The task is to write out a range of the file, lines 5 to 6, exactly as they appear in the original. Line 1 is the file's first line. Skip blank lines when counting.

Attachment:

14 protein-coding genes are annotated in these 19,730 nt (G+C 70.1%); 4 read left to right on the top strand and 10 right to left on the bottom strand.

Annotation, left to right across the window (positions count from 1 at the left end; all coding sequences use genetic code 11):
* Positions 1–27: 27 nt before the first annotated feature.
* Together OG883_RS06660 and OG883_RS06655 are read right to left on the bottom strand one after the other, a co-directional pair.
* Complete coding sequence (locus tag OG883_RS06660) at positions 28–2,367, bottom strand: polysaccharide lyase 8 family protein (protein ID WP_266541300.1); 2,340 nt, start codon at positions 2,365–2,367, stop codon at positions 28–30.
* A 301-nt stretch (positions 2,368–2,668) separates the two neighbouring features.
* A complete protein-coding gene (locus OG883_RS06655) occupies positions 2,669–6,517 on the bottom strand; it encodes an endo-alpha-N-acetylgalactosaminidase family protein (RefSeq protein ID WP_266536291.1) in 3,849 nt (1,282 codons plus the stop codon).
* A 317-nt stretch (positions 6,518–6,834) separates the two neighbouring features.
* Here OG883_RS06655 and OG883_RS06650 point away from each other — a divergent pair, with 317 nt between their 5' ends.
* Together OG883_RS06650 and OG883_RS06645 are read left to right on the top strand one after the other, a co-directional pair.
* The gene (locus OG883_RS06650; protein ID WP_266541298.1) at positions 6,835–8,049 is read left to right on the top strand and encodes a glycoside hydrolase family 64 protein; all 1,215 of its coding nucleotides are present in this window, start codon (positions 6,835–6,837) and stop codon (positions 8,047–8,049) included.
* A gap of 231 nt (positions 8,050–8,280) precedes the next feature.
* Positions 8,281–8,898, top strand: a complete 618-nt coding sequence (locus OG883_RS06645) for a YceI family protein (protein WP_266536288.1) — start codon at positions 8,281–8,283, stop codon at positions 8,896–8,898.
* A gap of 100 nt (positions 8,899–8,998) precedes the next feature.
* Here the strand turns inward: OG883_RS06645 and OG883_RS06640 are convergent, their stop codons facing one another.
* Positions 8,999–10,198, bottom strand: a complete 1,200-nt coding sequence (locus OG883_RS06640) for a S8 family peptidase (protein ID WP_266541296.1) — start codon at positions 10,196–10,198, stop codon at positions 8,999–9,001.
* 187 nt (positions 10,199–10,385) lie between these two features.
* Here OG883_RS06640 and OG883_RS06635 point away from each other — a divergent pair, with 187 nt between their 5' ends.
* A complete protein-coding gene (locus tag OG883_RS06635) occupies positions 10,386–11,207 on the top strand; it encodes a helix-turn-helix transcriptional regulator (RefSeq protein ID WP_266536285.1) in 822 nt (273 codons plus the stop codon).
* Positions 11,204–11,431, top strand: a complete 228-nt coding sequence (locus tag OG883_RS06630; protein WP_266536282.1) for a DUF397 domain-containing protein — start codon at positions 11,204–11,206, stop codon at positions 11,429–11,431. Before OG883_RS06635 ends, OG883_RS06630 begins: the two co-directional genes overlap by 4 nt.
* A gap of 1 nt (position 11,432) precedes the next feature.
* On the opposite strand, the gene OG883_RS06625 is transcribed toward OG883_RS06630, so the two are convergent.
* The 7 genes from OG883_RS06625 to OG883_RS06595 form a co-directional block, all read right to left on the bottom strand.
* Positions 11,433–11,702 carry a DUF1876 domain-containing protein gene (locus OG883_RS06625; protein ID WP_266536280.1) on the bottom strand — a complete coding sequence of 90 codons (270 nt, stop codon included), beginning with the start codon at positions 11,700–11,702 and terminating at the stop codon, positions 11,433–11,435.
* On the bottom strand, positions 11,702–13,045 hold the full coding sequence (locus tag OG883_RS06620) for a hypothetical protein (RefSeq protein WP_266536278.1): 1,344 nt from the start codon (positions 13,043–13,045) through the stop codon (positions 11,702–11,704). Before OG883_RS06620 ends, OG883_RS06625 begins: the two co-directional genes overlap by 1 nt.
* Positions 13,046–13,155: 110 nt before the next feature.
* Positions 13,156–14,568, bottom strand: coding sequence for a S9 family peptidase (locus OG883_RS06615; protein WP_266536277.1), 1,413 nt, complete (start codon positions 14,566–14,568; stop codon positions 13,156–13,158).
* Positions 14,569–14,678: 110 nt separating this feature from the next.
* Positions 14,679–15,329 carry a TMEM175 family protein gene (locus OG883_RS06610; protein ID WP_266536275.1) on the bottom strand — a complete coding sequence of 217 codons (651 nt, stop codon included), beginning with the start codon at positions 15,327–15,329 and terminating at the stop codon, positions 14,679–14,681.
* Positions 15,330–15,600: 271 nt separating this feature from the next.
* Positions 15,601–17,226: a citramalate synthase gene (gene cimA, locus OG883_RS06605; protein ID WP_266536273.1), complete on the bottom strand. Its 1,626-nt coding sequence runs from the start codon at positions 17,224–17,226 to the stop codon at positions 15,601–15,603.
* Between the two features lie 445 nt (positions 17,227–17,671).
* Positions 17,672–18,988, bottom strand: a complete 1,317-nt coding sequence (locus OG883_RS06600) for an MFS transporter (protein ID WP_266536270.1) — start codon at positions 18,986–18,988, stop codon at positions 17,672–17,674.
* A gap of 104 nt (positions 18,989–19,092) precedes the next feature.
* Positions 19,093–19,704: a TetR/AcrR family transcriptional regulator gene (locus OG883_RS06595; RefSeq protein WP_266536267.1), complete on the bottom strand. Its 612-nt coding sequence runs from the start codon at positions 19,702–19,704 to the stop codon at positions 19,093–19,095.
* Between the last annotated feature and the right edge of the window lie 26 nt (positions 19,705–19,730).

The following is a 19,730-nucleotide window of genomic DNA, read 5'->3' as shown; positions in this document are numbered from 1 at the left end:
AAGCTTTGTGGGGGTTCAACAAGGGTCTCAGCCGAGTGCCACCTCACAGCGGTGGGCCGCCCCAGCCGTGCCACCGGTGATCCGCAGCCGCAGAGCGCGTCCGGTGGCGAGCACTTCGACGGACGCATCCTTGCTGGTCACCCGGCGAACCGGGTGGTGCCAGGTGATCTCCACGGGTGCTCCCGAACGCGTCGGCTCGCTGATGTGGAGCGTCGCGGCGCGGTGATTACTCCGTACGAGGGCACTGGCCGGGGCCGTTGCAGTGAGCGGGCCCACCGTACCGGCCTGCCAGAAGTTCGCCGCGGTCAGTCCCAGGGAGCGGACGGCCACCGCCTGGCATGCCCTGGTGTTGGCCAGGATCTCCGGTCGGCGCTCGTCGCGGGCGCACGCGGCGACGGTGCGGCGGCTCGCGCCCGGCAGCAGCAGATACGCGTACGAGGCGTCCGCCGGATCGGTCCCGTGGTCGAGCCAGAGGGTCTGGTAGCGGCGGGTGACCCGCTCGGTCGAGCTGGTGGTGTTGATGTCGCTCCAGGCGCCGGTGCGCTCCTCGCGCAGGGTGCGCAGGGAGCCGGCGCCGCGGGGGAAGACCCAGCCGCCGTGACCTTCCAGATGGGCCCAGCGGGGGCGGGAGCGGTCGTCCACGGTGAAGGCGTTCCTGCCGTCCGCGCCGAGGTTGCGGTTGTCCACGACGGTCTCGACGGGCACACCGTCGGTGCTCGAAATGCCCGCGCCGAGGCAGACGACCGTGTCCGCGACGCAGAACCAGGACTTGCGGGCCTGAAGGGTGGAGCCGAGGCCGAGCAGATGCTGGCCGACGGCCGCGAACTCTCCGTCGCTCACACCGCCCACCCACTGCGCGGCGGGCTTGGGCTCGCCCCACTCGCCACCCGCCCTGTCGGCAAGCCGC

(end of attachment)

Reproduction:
* Complete coding sequence (locus tag OG883_RS06660) at positions 28–2,367, bottom strand: polysaccharide lyase 8 family protein (protein ID WP_266541300.1); 2,340 nt, start codon at positions 2,365–2,367, stop codon at positions 28–30.
* A 301-nt stretch (positions 2,368–2,668) separates the two neighbouring features.